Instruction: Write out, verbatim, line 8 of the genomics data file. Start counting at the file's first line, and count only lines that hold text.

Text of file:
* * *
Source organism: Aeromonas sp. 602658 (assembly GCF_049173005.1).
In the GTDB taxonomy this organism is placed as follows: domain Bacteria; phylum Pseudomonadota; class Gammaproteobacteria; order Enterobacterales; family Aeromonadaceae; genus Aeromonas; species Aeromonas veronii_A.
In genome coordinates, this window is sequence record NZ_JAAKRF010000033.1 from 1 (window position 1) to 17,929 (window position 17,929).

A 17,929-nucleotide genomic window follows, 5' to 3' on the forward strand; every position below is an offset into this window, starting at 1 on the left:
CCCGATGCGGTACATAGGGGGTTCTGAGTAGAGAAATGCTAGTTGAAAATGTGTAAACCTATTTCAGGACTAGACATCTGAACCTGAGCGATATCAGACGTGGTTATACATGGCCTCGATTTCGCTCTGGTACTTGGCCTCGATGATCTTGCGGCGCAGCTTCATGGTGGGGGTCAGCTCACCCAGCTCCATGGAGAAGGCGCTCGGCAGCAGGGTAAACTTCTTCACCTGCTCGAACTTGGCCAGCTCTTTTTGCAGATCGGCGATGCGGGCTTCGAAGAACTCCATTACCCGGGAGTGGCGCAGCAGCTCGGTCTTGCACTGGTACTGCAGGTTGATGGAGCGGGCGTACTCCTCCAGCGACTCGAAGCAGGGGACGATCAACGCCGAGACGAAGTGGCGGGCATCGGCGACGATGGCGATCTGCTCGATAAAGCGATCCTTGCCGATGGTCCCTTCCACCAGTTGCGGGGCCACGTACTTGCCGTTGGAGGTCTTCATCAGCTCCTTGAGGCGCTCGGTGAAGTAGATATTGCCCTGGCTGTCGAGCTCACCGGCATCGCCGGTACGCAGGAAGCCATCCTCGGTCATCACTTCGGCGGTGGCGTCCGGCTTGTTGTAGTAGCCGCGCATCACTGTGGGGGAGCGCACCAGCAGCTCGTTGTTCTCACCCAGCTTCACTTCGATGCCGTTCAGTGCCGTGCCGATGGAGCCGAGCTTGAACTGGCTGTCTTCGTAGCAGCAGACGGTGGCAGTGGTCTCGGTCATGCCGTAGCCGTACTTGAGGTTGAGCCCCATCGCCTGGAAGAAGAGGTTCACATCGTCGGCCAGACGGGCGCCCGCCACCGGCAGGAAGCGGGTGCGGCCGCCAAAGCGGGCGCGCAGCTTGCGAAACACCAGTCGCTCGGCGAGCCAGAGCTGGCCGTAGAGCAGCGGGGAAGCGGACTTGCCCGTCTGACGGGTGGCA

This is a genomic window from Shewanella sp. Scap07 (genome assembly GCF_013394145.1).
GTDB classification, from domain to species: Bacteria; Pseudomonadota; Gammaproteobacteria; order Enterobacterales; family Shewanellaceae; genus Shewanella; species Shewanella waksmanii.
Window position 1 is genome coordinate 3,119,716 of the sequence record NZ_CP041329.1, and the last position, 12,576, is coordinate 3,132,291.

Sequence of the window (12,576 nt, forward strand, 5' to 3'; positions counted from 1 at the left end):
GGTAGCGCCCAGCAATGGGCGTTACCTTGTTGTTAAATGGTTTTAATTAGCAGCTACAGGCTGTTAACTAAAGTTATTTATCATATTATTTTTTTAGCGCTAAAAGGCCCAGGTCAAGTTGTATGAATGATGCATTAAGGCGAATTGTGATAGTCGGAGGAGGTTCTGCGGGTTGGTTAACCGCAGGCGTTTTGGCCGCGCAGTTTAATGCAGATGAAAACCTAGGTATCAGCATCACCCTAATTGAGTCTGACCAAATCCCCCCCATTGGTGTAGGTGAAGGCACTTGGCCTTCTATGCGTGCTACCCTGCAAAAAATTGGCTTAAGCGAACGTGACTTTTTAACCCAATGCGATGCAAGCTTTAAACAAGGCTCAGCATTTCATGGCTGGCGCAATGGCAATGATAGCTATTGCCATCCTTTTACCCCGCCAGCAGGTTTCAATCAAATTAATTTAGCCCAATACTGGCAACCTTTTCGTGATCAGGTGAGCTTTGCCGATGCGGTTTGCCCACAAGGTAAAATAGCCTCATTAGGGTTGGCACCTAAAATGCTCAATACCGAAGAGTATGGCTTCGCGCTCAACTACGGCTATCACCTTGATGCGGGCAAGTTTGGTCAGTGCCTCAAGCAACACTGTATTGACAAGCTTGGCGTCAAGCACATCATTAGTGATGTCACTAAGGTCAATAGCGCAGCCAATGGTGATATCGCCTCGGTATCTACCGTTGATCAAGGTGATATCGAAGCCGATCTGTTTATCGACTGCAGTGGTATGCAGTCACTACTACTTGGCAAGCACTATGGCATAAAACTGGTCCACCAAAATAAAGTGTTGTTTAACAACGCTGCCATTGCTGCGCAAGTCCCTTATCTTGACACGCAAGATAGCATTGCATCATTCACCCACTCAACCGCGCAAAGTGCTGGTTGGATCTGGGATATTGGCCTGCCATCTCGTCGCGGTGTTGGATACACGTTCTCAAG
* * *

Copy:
Window position 1 is genome coordinate 3,119,716 of the sequence record NZ_CP041329.1, and the last position, 12,576, is coordinate 3,132,291.